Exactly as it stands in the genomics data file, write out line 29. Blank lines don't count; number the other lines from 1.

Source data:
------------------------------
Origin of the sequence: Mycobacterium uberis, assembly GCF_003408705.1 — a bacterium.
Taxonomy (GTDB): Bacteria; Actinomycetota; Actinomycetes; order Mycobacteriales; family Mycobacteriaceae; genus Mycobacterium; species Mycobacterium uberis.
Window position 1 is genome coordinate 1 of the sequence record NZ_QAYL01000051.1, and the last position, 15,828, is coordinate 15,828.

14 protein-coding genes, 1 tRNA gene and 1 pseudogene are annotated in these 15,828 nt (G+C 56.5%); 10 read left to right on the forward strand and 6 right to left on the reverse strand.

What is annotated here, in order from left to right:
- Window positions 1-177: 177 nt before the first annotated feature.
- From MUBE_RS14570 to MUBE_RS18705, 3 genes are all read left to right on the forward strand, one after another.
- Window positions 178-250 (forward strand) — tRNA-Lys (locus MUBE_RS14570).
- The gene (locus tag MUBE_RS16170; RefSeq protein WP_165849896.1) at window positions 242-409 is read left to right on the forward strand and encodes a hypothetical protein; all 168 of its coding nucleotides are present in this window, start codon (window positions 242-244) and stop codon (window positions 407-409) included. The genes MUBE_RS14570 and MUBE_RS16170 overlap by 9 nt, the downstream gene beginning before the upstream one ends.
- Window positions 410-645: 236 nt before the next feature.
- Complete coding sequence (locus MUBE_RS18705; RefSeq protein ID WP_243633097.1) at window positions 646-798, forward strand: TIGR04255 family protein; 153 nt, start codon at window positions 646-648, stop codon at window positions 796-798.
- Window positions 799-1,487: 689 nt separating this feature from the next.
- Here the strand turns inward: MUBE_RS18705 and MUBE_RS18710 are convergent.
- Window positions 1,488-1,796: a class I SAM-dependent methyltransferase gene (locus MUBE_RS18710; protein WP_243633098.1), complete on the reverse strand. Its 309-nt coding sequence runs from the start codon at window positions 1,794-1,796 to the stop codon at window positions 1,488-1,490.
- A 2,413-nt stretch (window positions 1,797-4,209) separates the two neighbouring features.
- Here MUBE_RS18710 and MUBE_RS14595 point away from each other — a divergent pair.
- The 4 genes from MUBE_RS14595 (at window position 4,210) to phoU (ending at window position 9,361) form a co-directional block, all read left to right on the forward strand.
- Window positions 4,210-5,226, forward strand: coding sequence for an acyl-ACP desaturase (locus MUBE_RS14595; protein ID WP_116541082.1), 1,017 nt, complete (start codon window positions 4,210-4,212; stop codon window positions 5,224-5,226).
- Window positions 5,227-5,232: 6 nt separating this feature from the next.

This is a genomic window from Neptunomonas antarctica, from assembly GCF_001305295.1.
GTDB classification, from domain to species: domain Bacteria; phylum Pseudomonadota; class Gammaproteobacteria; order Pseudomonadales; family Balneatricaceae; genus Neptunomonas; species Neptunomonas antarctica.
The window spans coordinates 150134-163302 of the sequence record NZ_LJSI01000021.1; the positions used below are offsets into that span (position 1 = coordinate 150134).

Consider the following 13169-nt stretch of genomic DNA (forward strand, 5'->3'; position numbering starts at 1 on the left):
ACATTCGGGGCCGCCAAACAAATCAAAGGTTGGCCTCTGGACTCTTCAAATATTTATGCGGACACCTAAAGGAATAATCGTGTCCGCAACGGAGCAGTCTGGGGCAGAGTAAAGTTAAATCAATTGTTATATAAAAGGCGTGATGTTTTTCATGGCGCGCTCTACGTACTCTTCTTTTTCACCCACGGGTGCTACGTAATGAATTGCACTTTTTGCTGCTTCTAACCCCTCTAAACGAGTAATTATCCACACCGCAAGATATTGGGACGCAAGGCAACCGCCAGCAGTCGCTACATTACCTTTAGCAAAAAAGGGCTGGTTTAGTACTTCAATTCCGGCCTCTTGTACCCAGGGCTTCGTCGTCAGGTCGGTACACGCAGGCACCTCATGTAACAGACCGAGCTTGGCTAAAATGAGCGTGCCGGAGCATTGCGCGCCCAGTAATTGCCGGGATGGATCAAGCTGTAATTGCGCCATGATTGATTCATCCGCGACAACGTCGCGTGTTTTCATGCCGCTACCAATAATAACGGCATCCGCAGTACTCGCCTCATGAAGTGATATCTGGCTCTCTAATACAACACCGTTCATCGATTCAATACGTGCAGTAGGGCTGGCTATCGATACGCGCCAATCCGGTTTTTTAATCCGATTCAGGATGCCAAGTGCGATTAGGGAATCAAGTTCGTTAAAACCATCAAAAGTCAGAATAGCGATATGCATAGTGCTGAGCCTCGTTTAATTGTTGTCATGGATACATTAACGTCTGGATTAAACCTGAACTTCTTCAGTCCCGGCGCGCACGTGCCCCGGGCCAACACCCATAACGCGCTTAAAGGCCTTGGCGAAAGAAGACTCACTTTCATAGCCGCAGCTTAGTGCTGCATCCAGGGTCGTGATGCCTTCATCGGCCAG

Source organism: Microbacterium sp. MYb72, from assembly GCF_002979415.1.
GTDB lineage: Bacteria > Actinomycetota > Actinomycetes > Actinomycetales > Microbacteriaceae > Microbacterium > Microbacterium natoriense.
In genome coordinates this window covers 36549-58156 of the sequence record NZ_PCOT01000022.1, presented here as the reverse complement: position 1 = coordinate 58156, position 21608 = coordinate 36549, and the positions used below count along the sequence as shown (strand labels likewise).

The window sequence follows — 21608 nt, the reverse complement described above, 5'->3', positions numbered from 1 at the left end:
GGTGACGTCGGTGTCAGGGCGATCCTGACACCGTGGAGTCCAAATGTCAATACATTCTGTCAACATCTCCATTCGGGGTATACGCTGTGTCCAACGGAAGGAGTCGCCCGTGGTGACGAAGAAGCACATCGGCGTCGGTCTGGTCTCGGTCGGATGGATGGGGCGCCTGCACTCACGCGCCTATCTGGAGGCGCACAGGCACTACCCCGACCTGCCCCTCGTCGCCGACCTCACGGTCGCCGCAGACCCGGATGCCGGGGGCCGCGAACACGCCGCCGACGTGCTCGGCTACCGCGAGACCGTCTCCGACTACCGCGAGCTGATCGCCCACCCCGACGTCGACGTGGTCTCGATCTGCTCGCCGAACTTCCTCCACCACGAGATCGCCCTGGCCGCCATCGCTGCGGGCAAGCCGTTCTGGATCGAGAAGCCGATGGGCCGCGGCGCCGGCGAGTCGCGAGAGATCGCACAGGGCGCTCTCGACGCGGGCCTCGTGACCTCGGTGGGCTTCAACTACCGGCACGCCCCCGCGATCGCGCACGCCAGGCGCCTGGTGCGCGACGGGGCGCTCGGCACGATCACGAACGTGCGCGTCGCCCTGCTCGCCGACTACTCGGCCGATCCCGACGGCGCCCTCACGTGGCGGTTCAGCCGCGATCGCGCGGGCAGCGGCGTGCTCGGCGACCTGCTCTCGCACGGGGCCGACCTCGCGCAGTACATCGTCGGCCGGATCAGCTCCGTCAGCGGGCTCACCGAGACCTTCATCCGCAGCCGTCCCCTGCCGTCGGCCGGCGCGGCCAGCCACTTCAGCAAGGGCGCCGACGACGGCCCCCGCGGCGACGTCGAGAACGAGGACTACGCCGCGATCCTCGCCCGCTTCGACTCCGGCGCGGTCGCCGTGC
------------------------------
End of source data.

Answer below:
GGTGACGTCGGTGTCAGGGCGATCCTGACACCGTGGAGTCCAAATGTCAATACATTCTGTCAACATCTCCATTCGGGGTATACGCTGTGTCCAACGGAAGGAGTCGCCCGTGGTGACGAAGAAGCACATCGGCGTCGGTCTGGTCTCGGTCGGATGGATGGGGCGCCTGCACTCACGCGCCTATCTGGAGGCGCACAGGCACTACCCCGACCTGCCCCTCGTCGCCGACCTCACGGTCGCCGCAGACCCGGATGCCGGGGGCCGCGAACACGCCGCCGACGTGCTCGGCTACCGCGAGACCGTCTCCGACTACCGCGAGCTGATCGCCCACCCCGACGTCGACGTGGTCTCGATCTGCTCGCCGAACTTCCTCCACCACGAGATCGCCCTGGCCGCCATCGCTGCGGGCAAGCCGTTCTGGATCGAGAAGCCGATGGGCCGCGGCGCCGGCGAGTCGCGAGAGATCGCACAGGGCGCTCTCGACGCGGGCCTCGTGACCTCGGTGGGCTTCAACTACCGGCACGCCCCCGCGATCGCGCACGCCAGGCGCCTGGTGCGCGACGGGGCGCTCGGCACGATCACGAACGTGCGCGTCGCCCTGCTCGCCGACTACTCGGCCGATCCCGACGGCGCCCTCACGTGGCGGTTCAGCCGCGATCGCGCGGGCAGCGGCGTGCTCGGCGACCTGCTCTCGCACGGGGCCGACCTCGCGCAGTACATCGTCGGCCGGATCAGCTCCGTCAGCGGGCTCACCGAGACCTTCATCCGCAGCCGTCCCCTGCCGTCGGCCGGCGCGGCCAGCCACTTCAGCAAGGGCGCCGACGACGGCCCCCGCGGCGACGTCGAGAACGAGGACTACGCCGCGATCCTCGCCCGCTTCGACTCCGGCGCGGTCGCCGTGC